They look completely different. Rex, suntanned and clean-shaven. Jimmy, not shaven, and with the pallor of a man who happily spends 12 hours at his writing desk when a play is going well. ("When it's not working, it's hell and you can't even look at your computer, but when it's going well it's brilliant.") And the glint in his eye of someone not unaccustomed to late nights. (He talks about a kind of golden age, when poets and artists mingled in Grogan's bar late into the night. "That's all gone, I'm the only one left…").

Rex and Jimmy do sound alike however. Though from two distinct communities, Rex from leafy Clontarf, north Dublin, Jimmy from a "south Dublin working-class" background, they are both Dubs. Not all Dubs sound like Dubs, but these do.

They both took profoundly different routes into theatre, with Jimmy's perhaps the more scenic. Rex had showbiz running through his bloodline, from his grandmother's family the Burkes, who worked in costume design. And with the late Gerry Ryan for a father, he was never going to be short of contacts - or media attention. He and his four siblings attended the National School of Performing Arts, and he studied at the Gaiety School of Acting, right next to Smock Alley.

He wanted to be a movie star, or, "I wanted to be Mr Pink in Reservoir Dogs." Then he went with his mother to see A Whistle in the Dark by the late Tom Murphy in the Gaiety. "My mind was blown, my mind was changed. It was a wild experience. I've really tried to articulate that through work in the last few years."

Conversely, "I came off a building site," says Jimmy, who left school at 15. Though it wasn't even that straightforward.

Having trained as a painter and decorator, Jimmy harboured ambitions to write plays. He had seen Philadelphia, Here I Come and while Ballybeg didn't mean anything to him, he realised that he could write about his own streets in Ballyfermot. Over nine years he wrote three plays, all of them rejected by the Abbey. He was hanging around Grogan's in the 1980s, beginning to get frustrated, when fortune took him into the Abbey: his boss had got a contract to paint the theatre. He was alone, painting the script department, when he found his name among the rejected scripts in a filing cabinet.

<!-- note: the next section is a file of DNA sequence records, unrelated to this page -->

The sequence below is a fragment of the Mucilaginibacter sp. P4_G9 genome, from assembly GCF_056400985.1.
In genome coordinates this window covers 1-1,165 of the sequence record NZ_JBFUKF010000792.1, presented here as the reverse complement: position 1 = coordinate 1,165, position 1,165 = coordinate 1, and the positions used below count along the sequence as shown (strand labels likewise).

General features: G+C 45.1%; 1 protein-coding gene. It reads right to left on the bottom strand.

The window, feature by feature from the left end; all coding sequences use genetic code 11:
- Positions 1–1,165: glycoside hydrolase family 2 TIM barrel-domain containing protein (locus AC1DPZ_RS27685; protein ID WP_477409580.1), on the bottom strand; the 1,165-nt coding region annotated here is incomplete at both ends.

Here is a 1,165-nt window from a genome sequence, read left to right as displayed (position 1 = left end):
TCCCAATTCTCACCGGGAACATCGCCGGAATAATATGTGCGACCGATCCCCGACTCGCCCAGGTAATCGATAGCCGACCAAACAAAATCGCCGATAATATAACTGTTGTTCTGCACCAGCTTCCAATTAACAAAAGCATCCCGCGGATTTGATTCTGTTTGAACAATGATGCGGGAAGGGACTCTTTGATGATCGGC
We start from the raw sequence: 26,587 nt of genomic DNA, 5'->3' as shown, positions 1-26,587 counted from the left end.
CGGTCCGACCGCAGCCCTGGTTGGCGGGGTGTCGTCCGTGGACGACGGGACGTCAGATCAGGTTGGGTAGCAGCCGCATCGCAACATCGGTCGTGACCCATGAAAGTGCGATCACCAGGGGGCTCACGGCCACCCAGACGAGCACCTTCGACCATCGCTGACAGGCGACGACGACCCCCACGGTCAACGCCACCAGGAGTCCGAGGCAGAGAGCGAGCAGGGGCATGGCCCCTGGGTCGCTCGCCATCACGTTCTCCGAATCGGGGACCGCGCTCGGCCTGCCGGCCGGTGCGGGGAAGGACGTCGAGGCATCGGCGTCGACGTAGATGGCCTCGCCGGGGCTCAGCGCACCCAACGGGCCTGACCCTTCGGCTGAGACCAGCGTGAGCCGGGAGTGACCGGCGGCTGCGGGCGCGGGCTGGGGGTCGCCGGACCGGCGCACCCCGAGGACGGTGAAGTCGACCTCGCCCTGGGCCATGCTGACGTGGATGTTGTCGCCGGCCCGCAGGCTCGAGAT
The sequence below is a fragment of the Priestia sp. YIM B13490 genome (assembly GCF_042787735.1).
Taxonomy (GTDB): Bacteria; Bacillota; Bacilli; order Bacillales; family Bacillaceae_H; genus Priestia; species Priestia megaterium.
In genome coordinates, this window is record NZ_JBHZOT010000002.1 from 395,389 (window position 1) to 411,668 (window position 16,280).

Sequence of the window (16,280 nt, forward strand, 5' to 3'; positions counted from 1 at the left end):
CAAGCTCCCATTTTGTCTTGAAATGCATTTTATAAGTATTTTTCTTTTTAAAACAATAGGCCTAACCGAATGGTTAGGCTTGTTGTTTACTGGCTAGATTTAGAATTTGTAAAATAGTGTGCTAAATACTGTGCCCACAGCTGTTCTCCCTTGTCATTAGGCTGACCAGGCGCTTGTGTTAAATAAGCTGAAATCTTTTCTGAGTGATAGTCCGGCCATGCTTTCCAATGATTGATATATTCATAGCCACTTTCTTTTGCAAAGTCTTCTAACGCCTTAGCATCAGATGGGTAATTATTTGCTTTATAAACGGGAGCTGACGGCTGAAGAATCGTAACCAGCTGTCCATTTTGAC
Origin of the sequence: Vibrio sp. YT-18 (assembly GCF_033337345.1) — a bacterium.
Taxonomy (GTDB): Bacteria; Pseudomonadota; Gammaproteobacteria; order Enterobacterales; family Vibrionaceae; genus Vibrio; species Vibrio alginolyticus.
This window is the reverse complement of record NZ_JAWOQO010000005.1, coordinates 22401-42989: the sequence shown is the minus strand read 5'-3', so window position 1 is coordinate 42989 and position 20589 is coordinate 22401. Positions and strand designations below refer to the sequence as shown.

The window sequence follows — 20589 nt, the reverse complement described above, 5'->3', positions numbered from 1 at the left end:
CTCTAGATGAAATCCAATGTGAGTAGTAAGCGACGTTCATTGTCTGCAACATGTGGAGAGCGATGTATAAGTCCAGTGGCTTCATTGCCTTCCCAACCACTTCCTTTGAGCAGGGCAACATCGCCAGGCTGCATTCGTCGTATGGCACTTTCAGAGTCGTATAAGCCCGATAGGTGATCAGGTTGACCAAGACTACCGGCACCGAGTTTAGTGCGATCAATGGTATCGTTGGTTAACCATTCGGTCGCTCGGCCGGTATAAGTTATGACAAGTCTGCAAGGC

So he went rummaging in the forbidden files of the national theatre?

"I think I was moving the cabinet, and the door opened," he says (so that settles that).

He pulled out his most recent script with a letter clipped to it. The letter, from the Abbey's reader, said: "This writer should be encouraged." It gave him the "energy" to keep writing for the next year. He read every play he could, attended every preview he could (cheaper tickets), and signed up for the National Writers' Workshop taught by then Abbey boss Garry Hynes. He wrote Brothers of the Brush, which the Abbey produced on the Peacock stage in 1993. It won 'best new play' at the Irish Theatre Awards.

He was 30, and his first child, a daughter, was born while they were in rehearsals for that show. He left the theatre to be with his wife in the Coombe. "And the Abbey f**king docked me half a day's per diem. A tenner."

Playwright and actor are both married. Jimmy, who wed Mary in 1987, has two children. Rex got married in May to Miglé Ryan (nee Jasiene). Originally from Lithuania, Rex's wife is also a member of Glass Mask.

"She is the literary manager. So she is reading a lot of plays, and dealing with Jimmy's playwright mentorship scheme. She'll liaise with playwrights and foster them through the company."

It was a small ceremony in a registry office, with few family present, though they are planning a barbeque for their families and friends this August. "It was lovely. It was a very special day," says Rex shyly. "And from someone who said a year ago that they'd never get married, it was an uplifting thing to do it.

"I'm so happy. I'm so happy. I really am. You know. You're in love, aren't you? It's a great weight off your mind, that someone has said you're not psychotic! That you've been accepted."

Is it correct that he is also now a stepfather to Miglé's young daughter? A long, chilly pause. "There is a little four-year-old, in my life, that I'm responsible for."

He is fiercely private about his relationship. "I made a promise to myself not to talk… I just need one thing in my life that's sacred."

Because he wants to protect the person he is with?

"Spot on. She's not involved in the business, so I don't want to drag her into that." Is the importance of privacy something he learned from having a well-known father, Gerry Ryan?

"You know I always thought I was lucky to have a well-known father in Ireland. To me he was just that dude. We played with soldiers together and watched Saving Private Ryan together. He cooked me steak. He was Dad. But people seemed to love him, and that uplifted me.

"We don't have a paparazzi culture. We never really got too much s**t. I moved through the world relatively unscathed. Perhaps if we were in America I could be affected very differently. A lot of my favourite actors - Philip Seymour Hoffman, Heath Ledger - I think celebrity culture killed them."